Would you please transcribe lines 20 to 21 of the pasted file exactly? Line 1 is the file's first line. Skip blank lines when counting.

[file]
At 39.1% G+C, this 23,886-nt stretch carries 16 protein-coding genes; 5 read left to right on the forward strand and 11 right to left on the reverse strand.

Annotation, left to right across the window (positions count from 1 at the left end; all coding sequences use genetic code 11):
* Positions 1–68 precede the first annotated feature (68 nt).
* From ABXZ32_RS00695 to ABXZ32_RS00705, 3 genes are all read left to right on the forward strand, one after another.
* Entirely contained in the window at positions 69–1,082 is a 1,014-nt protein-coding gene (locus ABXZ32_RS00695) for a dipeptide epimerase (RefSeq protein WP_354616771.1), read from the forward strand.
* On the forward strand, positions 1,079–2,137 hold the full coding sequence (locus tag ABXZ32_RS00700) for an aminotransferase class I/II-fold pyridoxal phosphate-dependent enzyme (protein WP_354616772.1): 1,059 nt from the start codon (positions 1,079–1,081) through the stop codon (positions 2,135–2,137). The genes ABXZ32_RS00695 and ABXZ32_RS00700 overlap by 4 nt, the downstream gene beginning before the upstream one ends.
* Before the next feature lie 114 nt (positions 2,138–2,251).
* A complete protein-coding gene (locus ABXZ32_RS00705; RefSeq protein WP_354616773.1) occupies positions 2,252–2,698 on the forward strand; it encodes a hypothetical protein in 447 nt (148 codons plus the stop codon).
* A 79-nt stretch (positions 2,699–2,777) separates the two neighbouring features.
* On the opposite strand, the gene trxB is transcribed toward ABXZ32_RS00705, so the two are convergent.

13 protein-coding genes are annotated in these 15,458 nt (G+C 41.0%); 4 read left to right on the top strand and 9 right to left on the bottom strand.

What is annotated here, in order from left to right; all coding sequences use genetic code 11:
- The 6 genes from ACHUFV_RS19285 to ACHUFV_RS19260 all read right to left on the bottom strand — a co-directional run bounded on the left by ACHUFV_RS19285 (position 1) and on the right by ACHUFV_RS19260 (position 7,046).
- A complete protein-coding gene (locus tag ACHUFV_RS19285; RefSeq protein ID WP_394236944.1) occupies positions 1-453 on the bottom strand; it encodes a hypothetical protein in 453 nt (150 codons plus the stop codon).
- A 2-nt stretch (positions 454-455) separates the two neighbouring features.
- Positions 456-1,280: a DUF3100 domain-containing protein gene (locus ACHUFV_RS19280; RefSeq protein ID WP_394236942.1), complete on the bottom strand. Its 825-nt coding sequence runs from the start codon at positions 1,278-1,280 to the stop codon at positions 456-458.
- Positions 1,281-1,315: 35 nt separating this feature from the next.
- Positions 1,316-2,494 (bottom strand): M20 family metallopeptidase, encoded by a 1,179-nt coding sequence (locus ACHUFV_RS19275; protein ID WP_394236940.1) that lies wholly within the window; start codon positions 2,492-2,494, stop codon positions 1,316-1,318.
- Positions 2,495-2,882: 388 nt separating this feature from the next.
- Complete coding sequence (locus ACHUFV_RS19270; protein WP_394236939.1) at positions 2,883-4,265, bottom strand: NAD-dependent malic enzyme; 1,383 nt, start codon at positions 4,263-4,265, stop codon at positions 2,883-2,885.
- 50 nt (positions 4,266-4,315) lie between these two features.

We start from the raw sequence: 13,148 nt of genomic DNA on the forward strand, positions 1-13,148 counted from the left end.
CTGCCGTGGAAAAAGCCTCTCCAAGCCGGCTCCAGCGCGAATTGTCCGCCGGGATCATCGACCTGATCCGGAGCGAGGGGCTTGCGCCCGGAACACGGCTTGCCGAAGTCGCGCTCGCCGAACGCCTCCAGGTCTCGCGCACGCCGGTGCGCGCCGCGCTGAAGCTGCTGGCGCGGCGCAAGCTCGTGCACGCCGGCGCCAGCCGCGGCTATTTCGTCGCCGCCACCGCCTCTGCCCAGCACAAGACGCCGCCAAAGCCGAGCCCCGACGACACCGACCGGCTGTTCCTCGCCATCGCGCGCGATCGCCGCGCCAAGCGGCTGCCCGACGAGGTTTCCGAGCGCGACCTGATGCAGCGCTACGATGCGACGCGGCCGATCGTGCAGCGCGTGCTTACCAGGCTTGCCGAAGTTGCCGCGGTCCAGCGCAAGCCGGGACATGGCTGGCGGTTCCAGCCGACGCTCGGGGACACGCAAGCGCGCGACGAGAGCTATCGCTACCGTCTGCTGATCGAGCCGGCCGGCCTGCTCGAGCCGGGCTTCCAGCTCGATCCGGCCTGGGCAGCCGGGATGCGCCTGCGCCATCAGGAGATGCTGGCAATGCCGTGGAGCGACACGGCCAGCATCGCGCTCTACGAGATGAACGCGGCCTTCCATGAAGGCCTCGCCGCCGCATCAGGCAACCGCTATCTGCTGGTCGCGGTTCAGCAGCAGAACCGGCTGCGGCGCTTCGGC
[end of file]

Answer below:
- Complete coding sequence (locus ACHUFV_RS19270; protein WP_394236939.1) at positions 2,883-4,265, bottom strand: NAD-dependent malic enzyme; 1,383 nt, start codon at positions 4,263-4,265, stop codon at positions 2,883-2,885.
- 50 nt (positions 4,266-4,315) lie between these two features.